Excerpt: Behind the White Picket Fence, by Sarah Mayorga-Gallo

The use of non-White bodies by Whites to designate neighborhood space as distinct from racially segregated suburbia is an important commodifying and classifying practice of this white, urban, middle-class habitus. Important to note here is that in Creekridge Park very few White residents have relationships with their non-White neighbors. Whites did, however, regularly refer to non-Whites during our interviews to signal neighborhood diversity and interracial interactions. Continue Reading Excerpt: Behind the White Picket Fence, by Sarah Mayorga-Gallo

Hannah Gill: Durham and the Matricula Consular

We welcome a guest post from Hannah Gill, author of The Latino Migration Experience in North Carolina: New Roots in the Old North State, who updates us on recent political activity regarding the Latino immigrant community in Durham, North Carolina.–ellen <br /> On November 15, 2010, Durham City adopted a resolution supporting recognition of the… Continue Reading Hannah Gill: Durham and the Matricula Consular

Let the Month of Murray Begin

A couple years ago some colorful and inspiring murals started popping up in Durham, NC, where I live. On Foster Street, down by the YMCA and the Farmers’ Market. On Chapel Hill Street, on the side of the Durham Food Co-op building. Three more within a stone’s throw of each other on Chapel Hill Road,… Continue Reading Let the Month of Murray Begin

Anne Rubin Follows the Traces of Sherman’s March

I set out on a bright June day, heading south to retrace the path of William Tecumseh Sherman’s 1865 march through the Carolinas.  I’m currently working on a project about the way Americans have remembered Sherman’s March, and I had already driven across Georgia the spring before.  Now it was time to work my way… Continue Reading Anne Rubin Follows the Traces of Sherman’s March

Last Sunday in Durham

The past few weeks here in the Raleigh -Durham -Chapel Hill area were filled with the type of weather you’d rather read about than have to live through: rain, snow, black ice in the mornings, a damp cold and the occasional wind to cut through most clothing. This section of North Carolina tends to get… Continue Reading Last Sunday in Durham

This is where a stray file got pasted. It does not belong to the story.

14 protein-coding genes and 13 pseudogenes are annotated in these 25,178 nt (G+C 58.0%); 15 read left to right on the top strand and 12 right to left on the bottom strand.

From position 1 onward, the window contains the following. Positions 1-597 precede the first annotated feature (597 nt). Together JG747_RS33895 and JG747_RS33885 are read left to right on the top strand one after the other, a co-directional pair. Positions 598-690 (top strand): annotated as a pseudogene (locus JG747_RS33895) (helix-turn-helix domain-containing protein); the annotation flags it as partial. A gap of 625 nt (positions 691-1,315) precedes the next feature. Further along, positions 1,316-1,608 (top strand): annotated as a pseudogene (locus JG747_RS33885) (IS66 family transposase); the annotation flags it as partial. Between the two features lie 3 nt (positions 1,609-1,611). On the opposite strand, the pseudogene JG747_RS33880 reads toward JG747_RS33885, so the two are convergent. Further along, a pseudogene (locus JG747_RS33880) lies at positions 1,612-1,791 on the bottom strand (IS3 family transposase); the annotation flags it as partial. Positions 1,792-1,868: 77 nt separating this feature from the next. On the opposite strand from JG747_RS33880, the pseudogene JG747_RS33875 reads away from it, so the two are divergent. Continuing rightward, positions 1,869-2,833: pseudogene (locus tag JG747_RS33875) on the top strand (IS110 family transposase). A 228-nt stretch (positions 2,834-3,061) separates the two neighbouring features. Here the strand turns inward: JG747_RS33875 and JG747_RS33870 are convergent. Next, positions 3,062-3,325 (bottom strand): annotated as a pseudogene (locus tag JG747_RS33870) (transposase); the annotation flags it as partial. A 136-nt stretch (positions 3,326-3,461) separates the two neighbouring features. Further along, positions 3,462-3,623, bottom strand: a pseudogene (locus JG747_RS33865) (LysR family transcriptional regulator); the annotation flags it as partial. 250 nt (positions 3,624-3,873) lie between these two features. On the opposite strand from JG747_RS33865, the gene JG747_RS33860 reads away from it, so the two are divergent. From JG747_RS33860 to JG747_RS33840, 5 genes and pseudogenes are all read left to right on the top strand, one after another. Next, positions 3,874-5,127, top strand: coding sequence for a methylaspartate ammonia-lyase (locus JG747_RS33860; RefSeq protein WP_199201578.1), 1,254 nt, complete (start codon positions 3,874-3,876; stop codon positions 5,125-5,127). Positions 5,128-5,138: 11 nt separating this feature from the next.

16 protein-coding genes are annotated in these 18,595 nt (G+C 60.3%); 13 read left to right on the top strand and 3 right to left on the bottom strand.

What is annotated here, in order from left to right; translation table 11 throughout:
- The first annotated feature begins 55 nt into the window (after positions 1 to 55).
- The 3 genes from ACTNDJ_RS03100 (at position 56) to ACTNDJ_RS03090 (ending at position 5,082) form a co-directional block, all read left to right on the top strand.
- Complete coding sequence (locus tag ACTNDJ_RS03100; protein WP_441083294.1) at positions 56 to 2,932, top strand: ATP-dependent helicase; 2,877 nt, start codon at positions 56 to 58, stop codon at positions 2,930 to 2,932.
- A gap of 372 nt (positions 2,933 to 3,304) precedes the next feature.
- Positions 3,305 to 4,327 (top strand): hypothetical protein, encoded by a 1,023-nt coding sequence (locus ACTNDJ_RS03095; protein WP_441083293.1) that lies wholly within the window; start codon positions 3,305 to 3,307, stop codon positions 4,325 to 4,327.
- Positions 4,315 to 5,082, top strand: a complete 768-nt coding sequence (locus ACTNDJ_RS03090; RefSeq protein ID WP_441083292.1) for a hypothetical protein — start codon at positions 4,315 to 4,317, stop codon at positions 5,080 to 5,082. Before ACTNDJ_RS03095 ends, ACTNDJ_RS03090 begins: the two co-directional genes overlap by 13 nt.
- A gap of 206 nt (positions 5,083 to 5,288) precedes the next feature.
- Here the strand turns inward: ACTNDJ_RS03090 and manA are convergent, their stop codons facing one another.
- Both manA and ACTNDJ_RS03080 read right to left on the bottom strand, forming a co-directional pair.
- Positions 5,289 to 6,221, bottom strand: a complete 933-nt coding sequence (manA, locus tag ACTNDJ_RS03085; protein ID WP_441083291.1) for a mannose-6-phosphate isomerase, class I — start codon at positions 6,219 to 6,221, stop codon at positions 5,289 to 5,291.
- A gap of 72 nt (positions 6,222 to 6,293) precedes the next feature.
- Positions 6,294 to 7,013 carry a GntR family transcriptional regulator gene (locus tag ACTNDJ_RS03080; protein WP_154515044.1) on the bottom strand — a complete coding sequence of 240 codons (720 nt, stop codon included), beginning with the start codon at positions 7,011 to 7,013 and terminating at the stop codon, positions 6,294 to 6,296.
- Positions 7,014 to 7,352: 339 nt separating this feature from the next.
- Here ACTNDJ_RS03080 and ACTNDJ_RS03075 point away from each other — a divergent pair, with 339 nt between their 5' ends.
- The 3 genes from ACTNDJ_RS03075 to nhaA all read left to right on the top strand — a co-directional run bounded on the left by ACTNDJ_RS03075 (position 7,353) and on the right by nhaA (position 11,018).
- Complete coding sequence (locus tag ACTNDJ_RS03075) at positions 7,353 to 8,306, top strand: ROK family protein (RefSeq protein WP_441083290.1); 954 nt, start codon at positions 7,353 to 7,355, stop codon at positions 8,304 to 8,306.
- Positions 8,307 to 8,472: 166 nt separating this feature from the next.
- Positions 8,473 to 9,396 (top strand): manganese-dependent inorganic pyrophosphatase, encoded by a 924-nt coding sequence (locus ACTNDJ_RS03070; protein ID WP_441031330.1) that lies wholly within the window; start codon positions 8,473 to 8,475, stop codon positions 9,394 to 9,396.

Leslie Brown and “Upbuilding Black Durham”

This is quite the week for Leslie Brown, author of “Upbuilding Black Durham.” On February 1st it was announced that Ms. Brown book on the history of the black community in Durham, North Carolina had won the 2009 Frederick Jackson Turner Award. This award, first given in 1959 as the Prize Studies Award of the… Continue Reading Leslie Brown and “Upbuilding Black Durham”

Ella Baker Tour – SNCC alums to visit Durham

The Ella Baker Tour and Retreat, sponsored by the Southern Anti-Racism Network (SARN), is inspiring a wave of intergenerational dialogue and cooperation between veterans of the Civil Rights Movement and a new generation of social justice activists. The SARN website explains the tour’s origins this way: Social change movements led by people of African descent… Continue Reading Ella Baker Tour – SNCC alums to visit Durham

New Civil Rights Marker to be Unveiled in Durham

On June 23, 1957, six African American youths, accompanied by the Rev. Douglas Moore, sat down in booths reserved for white patrons at the Royal Ice Cream Parlor in Durham, North Carolina. When the owner called police, all seven protesters were arrested and charged with trespassing. This was the first major sit-in of Durham’s civil… Continue Reading New Civil Rights Marker to be Unveiled in Durham